This piece on “Doing More by Doing Less: Reducing Autistic Burnout” in Psychology Today has several relatable paragraphs. I particularly like this on perceptual capacity and titrating our “whelm” levels:
The divergent ways in which we process the world around us can also leave us fatigued and sapped of energy, as autistic people have “higher perceptual capacity” than our neurotypical counterparts, meaning that we process greater volumes of information from our environment. Autistic people commonly use the concept of ‘spoon theory‘ to conceptualize this experience of having limited energy resources. Initially theorized in the context of chronic illness, spoon theory can be explained as every task and activity (enjoyable or otherwise) requiring a certain number of ‘spoons’. Most people start their day with such an abundance of spoons that they can do whatever they choose, and rarely run low. We autistic folk start with a limited number of spoons, and when those spoons run dangerously low, we need to step back, rest, engage in self-care, and wait for our spoons to replenish.
Before our diagnoses of autism, we focused intently on trying to do more: to match the pace of our non-autistic peers; to fulfill our professional and personal obligations to the highest standard; to emulate the busy, full life that seemed so effortless for others around us. We ignored the signs of autistic burnout and continued to push ourselves because we lacked the framework to understand our experiences and to realize why seemingly simple tasks like attending a social gathering could leave us exhausted, unable to complete even basic tasks of daily living for days afterward. Post-diagnosis, and following a deep and thorough reframing of our life narratives, we now actively focus on doing less, which has helped titrate our “whelm” levels and reduce the frequency and intensity of autistic burnout, thus allowing us to do more.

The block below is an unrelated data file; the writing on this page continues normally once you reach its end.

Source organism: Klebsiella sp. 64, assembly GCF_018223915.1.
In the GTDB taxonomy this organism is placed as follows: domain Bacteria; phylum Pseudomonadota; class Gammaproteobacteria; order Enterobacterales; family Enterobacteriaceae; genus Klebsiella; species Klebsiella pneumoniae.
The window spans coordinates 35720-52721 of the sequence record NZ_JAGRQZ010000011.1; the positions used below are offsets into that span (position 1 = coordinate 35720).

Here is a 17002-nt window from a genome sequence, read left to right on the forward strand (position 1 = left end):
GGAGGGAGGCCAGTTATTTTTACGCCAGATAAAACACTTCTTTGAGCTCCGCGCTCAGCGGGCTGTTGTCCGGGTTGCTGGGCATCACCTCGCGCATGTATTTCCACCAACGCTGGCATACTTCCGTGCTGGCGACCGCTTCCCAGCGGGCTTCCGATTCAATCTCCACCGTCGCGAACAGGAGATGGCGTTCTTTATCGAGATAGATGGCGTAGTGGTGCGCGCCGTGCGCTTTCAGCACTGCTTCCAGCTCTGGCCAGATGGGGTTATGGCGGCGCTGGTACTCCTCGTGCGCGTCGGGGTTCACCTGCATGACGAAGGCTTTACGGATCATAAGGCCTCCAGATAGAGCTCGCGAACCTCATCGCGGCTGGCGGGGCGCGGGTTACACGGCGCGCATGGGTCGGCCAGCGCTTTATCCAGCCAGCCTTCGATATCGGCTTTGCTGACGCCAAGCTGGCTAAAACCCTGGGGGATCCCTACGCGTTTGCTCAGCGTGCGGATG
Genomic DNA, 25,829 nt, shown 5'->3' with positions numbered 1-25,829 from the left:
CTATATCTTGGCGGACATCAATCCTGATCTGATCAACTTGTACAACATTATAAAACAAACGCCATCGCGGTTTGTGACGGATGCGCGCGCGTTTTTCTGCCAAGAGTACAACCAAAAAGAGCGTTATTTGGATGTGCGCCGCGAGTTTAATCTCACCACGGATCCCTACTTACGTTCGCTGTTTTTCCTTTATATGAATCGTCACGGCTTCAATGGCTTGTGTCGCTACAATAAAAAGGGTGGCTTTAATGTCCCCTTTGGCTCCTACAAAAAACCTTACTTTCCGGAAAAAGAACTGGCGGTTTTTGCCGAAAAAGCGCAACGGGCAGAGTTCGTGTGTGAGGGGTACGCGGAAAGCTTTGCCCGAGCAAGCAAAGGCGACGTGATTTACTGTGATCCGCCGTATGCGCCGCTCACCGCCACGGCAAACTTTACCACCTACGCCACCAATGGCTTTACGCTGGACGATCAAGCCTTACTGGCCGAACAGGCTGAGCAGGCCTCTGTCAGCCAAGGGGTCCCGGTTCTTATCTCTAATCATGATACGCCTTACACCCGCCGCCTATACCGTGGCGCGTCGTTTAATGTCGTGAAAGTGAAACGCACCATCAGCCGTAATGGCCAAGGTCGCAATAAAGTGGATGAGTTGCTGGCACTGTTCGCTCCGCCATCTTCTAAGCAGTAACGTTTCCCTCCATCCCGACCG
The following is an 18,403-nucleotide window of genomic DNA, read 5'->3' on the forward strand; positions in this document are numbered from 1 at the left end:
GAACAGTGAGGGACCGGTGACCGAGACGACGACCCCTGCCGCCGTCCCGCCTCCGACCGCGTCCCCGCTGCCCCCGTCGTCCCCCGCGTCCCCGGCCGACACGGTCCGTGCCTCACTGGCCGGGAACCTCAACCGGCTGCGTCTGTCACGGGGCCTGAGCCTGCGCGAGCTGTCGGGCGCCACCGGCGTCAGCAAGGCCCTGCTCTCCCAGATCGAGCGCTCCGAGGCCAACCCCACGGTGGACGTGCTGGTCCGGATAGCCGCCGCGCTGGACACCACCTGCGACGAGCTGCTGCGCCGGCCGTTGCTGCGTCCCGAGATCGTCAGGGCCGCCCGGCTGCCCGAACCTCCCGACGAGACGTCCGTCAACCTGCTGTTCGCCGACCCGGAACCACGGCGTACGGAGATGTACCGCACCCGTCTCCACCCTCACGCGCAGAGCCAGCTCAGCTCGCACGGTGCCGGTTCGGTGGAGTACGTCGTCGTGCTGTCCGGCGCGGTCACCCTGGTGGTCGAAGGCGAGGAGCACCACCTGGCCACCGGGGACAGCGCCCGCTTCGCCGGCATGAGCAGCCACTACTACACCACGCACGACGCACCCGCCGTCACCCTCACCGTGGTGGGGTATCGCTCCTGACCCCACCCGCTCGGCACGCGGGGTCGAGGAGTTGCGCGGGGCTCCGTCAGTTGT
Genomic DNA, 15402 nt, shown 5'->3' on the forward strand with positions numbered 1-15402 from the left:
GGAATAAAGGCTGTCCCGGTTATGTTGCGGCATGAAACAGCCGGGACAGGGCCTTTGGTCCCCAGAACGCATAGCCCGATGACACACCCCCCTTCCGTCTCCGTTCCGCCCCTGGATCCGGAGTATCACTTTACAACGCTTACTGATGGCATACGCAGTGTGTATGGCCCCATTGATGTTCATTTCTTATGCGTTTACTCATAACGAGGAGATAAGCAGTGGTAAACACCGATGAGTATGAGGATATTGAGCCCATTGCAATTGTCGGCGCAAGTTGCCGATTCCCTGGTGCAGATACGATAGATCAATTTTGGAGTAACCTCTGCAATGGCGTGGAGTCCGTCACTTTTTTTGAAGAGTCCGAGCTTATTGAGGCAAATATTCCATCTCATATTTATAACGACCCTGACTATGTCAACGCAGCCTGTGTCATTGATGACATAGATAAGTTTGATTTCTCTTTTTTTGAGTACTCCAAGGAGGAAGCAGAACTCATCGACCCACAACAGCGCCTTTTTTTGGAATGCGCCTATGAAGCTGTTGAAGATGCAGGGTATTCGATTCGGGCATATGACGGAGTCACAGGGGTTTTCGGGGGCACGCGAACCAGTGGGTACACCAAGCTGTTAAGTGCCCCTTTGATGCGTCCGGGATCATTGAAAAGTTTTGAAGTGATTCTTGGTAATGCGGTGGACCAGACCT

I’m still recovering from my last and biggest burnout. Forty sevens years of existence in an intense world mainlined through a terrifying perceptual capacity has thoroughly burnt me out. I’ve spent my life feeling like a raw and vulnerable sensory attack surface. For forty of those forty seven years of existence, I had no tools for titrating the whelm. I had no vocabulary for the most important things about myself. I ignored the signs and continued to push because I lacked the framework to understand my experiences.
I pushed. I camouflaged. I burnt out.
We have developed skills and strategies to withstand the sensory, social, and executive functioning demands of working in non-autistic spaces at non-autistic paces. We have taught ourselves this neurotypical syllabus of behaviors to get through the day appearing “just like everyone else”. However, the hidden flip side of this well-crafted camouflage is that we regularly fall in a heap, utterly exhausted, once we are safely behind closed doors. The extra cognitive load and personal resources it takes to camouflage should not be underestimated or dismissed; the cost of camouflaging is immense. Just because we have developed skills to appear non-autistic doesn’t mean it is in our best interests to do so.
A recent study found that women with higher scores on a measure of camouflaging also experienced greater mental health challenges, suicidal thoughts, and-perhaps paradoxically-challenges with daily functioning. More strikingly, autistic traits were not positively correlated with psychological distress, but efforts to camouflage these traits were. This indicates that it is not the experience of being autistic that creates distress, but the pressure to conform, keep pace with our neurotypical peers, and hide our true selves that causes psychological distress. There are countless narratives of autistic adults that describe the act of camouflaging leading to periods of autistic burnout, which often incorporate extreme exhaustion, anxiety, depressive symptoms, and suicidal ideation, and are characterized by a drastic decline in capacity to function for days, months, or even years.
My drastic decline in capacity has lasted years. I went too long in ignorance. I now have the vocabulary and the framework to better titrate the whelm, thanks to other autistic people.